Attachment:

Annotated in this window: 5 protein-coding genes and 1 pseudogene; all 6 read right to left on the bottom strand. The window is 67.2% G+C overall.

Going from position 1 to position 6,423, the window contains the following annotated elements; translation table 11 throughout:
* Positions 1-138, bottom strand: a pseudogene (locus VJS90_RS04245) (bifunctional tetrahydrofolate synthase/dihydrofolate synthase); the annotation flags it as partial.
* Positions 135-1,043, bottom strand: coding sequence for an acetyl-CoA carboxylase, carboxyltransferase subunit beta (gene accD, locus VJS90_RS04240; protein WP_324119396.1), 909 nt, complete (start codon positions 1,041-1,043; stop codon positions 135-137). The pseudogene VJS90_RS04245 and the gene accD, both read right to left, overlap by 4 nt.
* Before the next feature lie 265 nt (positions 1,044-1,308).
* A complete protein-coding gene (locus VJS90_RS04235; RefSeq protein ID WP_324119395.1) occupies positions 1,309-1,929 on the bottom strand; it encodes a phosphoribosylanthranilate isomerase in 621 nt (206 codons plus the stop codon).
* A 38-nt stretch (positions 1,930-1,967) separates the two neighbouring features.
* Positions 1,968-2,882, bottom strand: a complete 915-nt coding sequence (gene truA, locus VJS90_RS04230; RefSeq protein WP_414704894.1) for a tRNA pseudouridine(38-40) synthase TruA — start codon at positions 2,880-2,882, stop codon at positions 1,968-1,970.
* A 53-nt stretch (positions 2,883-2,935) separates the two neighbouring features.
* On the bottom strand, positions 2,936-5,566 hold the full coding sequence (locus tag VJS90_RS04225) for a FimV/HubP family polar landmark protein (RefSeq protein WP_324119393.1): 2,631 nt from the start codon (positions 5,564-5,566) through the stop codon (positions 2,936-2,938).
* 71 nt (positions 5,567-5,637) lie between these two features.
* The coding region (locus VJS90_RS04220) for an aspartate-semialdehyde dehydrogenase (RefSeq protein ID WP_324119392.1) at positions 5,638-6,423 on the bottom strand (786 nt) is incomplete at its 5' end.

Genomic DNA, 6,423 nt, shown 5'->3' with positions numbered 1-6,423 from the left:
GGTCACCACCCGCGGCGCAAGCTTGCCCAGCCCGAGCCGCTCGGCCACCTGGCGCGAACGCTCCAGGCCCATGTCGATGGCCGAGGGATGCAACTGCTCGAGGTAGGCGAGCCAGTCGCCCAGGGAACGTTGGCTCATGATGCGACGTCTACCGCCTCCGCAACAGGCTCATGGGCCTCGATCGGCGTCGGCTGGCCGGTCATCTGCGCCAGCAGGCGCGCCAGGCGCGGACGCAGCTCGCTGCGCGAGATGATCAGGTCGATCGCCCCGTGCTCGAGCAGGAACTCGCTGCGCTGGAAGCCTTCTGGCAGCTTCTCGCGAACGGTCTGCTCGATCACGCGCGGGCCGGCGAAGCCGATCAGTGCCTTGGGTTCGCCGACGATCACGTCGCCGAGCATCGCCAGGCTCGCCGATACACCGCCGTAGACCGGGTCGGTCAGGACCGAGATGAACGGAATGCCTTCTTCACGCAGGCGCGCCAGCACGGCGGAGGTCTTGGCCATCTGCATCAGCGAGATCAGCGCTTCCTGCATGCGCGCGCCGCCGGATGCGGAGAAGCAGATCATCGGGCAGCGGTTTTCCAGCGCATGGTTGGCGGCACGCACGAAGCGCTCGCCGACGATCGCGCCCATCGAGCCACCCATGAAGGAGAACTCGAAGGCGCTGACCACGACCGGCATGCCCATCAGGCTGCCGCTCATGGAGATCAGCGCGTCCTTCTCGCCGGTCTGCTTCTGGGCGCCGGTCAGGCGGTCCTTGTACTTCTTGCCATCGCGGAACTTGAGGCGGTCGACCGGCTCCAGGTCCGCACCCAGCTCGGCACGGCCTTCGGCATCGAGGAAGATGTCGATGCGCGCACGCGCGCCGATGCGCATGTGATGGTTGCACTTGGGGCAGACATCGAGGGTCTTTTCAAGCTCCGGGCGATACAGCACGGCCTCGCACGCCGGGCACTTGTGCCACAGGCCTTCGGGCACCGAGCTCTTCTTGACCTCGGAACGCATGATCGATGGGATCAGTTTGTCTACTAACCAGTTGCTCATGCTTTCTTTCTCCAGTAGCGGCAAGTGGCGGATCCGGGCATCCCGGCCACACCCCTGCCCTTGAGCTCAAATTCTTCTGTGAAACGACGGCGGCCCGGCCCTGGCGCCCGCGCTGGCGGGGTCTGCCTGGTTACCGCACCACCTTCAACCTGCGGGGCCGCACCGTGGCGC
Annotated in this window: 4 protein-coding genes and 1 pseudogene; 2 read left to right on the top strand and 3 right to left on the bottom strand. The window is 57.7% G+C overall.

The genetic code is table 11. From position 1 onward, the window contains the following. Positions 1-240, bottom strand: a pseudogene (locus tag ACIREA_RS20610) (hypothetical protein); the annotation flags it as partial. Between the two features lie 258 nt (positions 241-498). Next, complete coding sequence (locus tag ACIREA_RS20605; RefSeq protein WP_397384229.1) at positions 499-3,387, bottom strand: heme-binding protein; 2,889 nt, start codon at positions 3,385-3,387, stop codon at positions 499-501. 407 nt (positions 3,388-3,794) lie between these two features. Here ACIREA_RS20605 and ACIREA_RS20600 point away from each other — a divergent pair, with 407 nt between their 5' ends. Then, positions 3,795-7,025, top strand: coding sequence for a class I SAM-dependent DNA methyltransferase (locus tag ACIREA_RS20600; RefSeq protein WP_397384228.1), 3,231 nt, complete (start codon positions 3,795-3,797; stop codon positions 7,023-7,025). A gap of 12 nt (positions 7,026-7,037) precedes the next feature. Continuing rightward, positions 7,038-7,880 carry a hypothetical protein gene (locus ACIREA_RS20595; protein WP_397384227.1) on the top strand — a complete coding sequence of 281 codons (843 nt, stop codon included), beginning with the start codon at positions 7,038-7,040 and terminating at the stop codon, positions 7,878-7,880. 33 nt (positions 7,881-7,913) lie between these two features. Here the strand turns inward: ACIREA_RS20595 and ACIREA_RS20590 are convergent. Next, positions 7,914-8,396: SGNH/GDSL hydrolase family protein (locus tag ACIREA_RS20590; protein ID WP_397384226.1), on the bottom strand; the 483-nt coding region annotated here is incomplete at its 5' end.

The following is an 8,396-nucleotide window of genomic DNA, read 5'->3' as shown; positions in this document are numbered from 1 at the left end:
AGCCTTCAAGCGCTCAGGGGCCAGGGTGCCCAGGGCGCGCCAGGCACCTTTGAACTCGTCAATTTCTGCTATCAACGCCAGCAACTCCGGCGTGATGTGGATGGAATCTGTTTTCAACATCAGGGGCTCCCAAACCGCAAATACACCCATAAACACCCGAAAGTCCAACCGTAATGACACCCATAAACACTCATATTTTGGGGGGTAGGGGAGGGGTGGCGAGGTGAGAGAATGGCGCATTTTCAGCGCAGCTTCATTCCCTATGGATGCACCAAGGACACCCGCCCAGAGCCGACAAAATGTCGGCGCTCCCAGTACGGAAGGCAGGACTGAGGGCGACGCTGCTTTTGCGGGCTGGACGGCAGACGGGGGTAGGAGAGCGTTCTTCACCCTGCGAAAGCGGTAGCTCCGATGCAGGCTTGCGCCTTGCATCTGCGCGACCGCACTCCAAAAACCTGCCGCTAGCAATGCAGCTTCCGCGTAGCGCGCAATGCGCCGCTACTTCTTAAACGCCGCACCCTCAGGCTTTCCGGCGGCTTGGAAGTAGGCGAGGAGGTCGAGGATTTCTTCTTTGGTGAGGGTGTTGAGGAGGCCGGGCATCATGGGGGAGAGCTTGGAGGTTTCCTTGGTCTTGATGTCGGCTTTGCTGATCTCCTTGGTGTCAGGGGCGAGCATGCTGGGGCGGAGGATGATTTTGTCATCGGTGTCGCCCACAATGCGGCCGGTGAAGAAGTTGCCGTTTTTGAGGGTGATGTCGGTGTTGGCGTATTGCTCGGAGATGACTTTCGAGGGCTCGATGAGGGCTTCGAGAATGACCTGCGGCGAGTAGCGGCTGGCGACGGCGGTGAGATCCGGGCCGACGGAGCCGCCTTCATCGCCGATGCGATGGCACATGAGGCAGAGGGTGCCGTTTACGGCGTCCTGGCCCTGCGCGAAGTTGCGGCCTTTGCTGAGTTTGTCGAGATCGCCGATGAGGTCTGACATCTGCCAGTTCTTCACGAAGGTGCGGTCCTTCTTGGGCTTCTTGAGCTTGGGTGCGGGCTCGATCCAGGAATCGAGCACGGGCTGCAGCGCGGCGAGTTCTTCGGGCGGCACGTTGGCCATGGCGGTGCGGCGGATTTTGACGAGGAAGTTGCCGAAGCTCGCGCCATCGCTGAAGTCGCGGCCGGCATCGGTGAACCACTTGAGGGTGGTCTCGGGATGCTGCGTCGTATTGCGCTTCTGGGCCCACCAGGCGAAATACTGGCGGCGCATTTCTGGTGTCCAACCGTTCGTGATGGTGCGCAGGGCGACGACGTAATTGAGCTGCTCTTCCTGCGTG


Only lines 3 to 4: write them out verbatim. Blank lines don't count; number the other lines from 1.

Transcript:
* Positions 1-138, bottom strand: a pseudogene (locus VJS90_RS04245) (bifunctional tetrahydrofolate synthase/dihydrofolate synthase); the annotation flags it as partial.
* Positions 135-1,043, bottom strand: coding sequence for an acetyl-CoA carboxylase, carboxyltransferase subunit beta (gene accD, locus VJS90_RS04240; protein WP_324119396.1), 909 nt, complete (start codon positions 1,041-1,043; stop codon positions 135-137). The pseudogene VJS90_RS04245 and the gene accD, both read right to left, overlap by 4 nt.